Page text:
New ‘Shirt’ brings some daring
By Master Sgt. Mike R. Smith , I.G. Brown Training and Education Center
/ Published July 24, 2013
MCGHEE TYSON AIR NATIONAL GUARD BASE, Tenn. --
Talk about situational awareness, following standards and calm professionalism, and Senior Master Sgt. Marcy Broadway's rather daring experiences have those valuable traits that are looked-for in a First Sergeant.
There are the 38 times that she jumped out of an airplane, sometimes packing the very essential parachute herself, sometimes trusting that others packed it correctly.
There are the times that she deployed for Operation Iraqi Freedom, once as the minority of female, aircraft turbo-prop mechanics and another as the First Sergeant for an expeditionary unit.
And there are the times when she carved out race laps at a motorcycle track with her 998cc streetfighter.
At Summit Point race track in West Virginia, when Broadway took her first laps around the Shenandoah Circuit's 2.2 mile course of 22 turns and 20 degree banks - with a friend cheering her on - she throttled out some new-found motorcycle skills among a pack of mostly experienced male riders.
In June, Broadway took over as The I.G. Brown Training and Education Center's first sergeant from Master Sgt. Keith Cavanaugh. She worked previously in the National Capitol Region as the Air National Guard Readiness Center's 'Shirt.'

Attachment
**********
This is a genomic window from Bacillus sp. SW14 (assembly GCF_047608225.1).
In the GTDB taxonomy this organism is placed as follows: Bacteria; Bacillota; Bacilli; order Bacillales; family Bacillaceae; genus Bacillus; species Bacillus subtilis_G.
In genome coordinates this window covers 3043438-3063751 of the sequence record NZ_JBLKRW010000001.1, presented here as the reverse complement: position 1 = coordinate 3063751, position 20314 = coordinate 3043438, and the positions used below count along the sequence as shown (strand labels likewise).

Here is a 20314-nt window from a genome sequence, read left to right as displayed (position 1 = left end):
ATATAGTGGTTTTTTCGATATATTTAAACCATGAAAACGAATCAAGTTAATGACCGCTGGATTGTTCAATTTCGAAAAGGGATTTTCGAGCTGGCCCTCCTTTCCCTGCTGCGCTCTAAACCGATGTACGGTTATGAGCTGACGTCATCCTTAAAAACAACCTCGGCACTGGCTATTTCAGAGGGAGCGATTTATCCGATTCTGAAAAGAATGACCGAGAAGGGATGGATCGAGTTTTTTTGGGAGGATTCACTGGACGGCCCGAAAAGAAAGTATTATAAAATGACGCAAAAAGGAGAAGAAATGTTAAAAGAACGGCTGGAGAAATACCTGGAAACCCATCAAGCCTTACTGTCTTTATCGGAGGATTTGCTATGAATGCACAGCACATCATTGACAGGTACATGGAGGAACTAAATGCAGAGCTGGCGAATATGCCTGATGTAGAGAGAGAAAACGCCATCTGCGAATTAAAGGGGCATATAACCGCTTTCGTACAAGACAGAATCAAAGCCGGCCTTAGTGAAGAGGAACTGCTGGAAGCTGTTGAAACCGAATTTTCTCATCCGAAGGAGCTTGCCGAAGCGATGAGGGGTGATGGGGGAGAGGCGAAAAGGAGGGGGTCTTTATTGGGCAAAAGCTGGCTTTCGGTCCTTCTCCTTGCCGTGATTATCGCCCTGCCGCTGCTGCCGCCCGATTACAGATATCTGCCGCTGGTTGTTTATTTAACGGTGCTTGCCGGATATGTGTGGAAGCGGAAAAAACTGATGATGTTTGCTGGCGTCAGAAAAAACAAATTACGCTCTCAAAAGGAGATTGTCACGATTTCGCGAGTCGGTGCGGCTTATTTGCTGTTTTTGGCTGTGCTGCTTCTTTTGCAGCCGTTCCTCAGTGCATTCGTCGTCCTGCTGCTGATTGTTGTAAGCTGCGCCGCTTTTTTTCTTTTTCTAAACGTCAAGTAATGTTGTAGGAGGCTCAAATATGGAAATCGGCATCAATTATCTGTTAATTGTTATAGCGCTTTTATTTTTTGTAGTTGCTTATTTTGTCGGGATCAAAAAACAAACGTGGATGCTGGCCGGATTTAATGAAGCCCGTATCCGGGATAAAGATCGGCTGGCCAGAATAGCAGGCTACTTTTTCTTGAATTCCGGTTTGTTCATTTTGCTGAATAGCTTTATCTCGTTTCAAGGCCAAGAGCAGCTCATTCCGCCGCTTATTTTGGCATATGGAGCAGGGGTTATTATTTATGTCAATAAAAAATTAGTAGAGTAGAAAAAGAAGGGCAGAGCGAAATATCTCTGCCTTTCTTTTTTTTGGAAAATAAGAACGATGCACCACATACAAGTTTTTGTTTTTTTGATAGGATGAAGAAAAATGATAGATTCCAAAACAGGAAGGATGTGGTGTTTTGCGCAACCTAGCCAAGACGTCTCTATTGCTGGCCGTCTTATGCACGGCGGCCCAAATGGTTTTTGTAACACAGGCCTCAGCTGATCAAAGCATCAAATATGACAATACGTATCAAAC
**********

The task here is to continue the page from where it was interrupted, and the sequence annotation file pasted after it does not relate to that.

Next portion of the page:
Anyone who knows Broadway - even those who sit down with her for just a moment - is not surprised at her diverse skills because she helps you understand them with the candidness and spirit of someone who's self-propelled.
Broadway said she was hooked on skydiving after only her second tandem jump. But when she purchased her own parachute, she knew that the advice she took from a friend - on how jumping overcomes a fear of heights - was spot on. Now she's licensed to jump thousands of feet to the ground on her own.
"It helps keep me centered, and it helps keep me focused as well," said Broadway.
Training, Broadway said, is critical to the growth and success of an enlisted service member as well as in hobbies like motorcycle riding and skydiving. She sees her new responsibility as an enlisted force manager here as a "great opportunity" that came from a culmination of smart choices.
She said that she hopes to impart a similar life-lesson while assigned. After all, first sergeants ensure a mission ready force and are responsible for the health, morale, welfare and conduct of all Airmen.
"It's refreshing," Broadway said about the opportunity.